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This cult genre first emerged in the early 90’s as folk musicians and wedding bands finally were able to upgrade their antiquated audio gear and buy some shiny new keyboards with built in drum machines (and 70’s disco presets). By mixing a little Italo Disco (read: Eurotrash Techno) into their Casiotone folk-anthems, a music revolution was born. Disco Polo quickly conquered every wedding hall, village disco and nightclub throughout the land. By 1995 there were Disco Polo programmes on every major radio and television station and even former Polish President Aleksander Kwasniewski used a Disco Polo song during his presidential campaign that year. Times were good and Disco Polo labels like Blue Star and ‘bands’ such as Bayer Full, Boys and Shazza were pumping out the hits and rolling in the zlotties. But alas, the good times couldn’t last forever.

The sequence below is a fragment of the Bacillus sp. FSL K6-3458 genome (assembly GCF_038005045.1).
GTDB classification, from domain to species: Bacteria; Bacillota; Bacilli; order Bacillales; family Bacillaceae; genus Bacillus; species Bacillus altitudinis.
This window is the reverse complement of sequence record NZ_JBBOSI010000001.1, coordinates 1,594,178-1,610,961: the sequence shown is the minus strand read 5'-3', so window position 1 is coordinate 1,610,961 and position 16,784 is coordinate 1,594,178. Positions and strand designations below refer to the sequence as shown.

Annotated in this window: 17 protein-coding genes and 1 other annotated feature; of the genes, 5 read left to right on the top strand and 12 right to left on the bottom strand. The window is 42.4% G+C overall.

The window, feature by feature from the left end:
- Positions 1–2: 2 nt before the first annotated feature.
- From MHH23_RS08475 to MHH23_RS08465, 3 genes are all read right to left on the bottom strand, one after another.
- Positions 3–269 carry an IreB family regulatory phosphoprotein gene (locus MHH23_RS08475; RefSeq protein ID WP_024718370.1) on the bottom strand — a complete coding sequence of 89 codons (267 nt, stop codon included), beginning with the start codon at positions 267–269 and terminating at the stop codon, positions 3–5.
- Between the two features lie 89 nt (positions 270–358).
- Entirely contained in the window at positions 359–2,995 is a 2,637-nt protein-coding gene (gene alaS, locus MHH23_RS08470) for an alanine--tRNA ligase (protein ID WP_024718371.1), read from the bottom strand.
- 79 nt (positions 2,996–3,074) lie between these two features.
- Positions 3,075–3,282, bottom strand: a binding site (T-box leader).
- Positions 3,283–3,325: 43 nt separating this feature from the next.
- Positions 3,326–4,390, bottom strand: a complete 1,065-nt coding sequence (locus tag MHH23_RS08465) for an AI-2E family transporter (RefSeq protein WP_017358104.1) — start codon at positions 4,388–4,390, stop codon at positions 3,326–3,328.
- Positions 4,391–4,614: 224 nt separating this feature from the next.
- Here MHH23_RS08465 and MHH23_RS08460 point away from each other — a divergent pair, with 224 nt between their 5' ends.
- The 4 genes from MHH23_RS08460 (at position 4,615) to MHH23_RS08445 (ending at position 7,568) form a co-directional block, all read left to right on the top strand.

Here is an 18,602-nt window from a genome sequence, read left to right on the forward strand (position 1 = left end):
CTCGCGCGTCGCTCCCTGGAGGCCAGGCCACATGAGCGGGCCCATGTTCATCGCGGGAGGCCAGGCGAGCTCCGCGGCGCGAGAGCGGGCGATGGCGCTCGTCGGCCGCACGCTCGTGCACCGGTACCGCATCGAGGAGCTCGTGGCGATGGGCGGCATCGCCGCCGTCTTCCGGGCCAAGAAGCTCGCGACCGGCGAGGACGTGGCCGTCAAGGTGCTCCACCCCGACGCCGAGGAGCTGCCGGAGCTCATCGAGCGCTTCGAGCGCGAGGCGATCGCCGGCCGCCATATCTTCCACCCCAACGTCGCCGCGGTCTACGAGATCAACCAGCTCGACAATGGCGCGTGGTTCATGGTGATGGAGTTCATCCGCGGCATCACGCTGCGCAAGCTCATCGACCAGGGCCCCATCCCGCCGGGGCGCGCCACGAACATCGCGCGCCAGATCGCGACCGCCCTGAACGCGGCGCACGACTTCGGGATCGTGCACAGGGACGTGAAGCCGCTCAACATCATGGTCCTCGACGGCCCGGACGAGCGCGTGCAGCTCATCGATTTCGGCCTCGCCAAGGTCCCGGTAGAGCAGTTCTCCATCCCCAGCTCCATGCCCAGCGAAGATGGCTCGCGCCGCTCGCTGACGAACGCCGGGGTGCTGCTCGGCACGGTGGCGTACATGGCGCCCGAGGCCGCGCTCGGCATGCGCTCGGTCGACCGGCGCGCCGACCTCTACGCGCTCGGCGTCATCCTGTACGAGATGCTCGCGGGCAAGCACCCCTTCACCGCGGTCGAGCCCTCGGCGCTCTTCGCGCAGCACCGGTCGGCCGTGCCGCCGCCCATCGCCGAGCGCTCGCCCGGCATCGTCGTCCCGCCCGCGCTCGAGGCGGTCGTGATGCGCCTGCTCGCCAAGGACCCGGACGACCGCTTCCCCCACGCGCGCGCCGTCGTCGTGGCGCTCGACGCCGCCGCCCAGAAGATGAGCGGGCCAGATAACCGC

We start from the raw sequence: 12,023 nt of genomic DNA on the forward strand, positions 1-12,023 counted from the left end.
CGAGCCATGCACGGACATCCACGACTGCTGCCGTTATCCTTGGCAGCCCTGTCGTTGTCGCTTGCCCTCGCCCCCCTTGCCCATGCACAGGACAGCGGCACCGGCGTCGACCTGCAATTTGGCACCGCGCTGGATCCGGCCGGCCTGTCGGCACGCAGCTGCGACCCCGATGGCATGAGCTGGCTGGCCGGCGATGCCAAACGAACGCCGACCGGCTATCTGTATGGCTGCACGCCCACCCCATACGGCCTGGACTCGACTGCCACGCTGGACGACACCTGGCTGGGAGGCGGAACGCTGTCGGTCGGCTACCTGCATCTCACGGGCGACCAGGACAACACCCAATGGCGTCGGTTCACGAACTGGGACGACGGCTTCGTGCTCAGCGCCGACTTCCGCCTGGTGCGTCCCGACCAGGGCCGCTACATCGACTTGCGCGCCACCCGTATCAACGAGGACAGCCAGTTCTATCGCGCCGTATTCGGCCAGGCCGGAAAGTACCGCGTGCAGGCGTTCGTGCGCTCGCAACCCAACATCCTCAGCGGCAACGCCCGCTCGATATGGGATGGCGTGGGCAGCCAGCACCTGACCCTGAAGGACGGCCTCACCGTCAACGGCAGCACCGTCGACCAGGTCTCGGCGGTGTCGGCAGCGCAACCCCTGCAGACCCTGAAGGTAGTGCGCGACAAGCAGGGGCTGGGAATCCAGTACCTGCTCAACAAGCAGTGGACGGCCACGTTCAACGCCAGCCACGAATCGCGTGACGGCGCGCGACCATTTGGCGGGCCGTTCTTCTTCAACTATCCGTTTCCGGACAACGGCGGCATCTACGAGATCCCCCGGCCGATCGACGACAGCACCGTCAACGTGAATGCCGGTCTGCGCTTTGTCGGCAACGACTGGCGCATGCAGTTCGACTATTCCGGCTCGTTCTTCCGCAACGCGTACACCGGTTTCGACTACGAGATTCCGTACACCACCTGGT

Disco Polo was scoffed at from the very beginning by the likes of intellectuals, music critics and professional musicians who viewed it as hokey and primitive (which it was/is). The tide began to turn for the genre as a whole when a few scandals involving disco polo artists and local mafia bosses started to make headlines in ‘96 and ‘97. These scandals coincided with a huge drop in cassette and CD sales. By the late 90’s the wedding party was officially over and the long national hangover had begun. Public opinion and the mainstream media quickly turned and openly derided and lampooned the jovial genre.
Nowadays, the Disco Polo genre is about as respected as Country & Western or Smooth Jazz. Nonetheless, Disco Polo artists continue to break album sales records and tour regularly despite being the butt of almost every musical joke. The truth is, while it’s been officially cool to make fun of Disco Polo for the better part of a decade, it’s every red-blooded Pole’s guilty pleasure.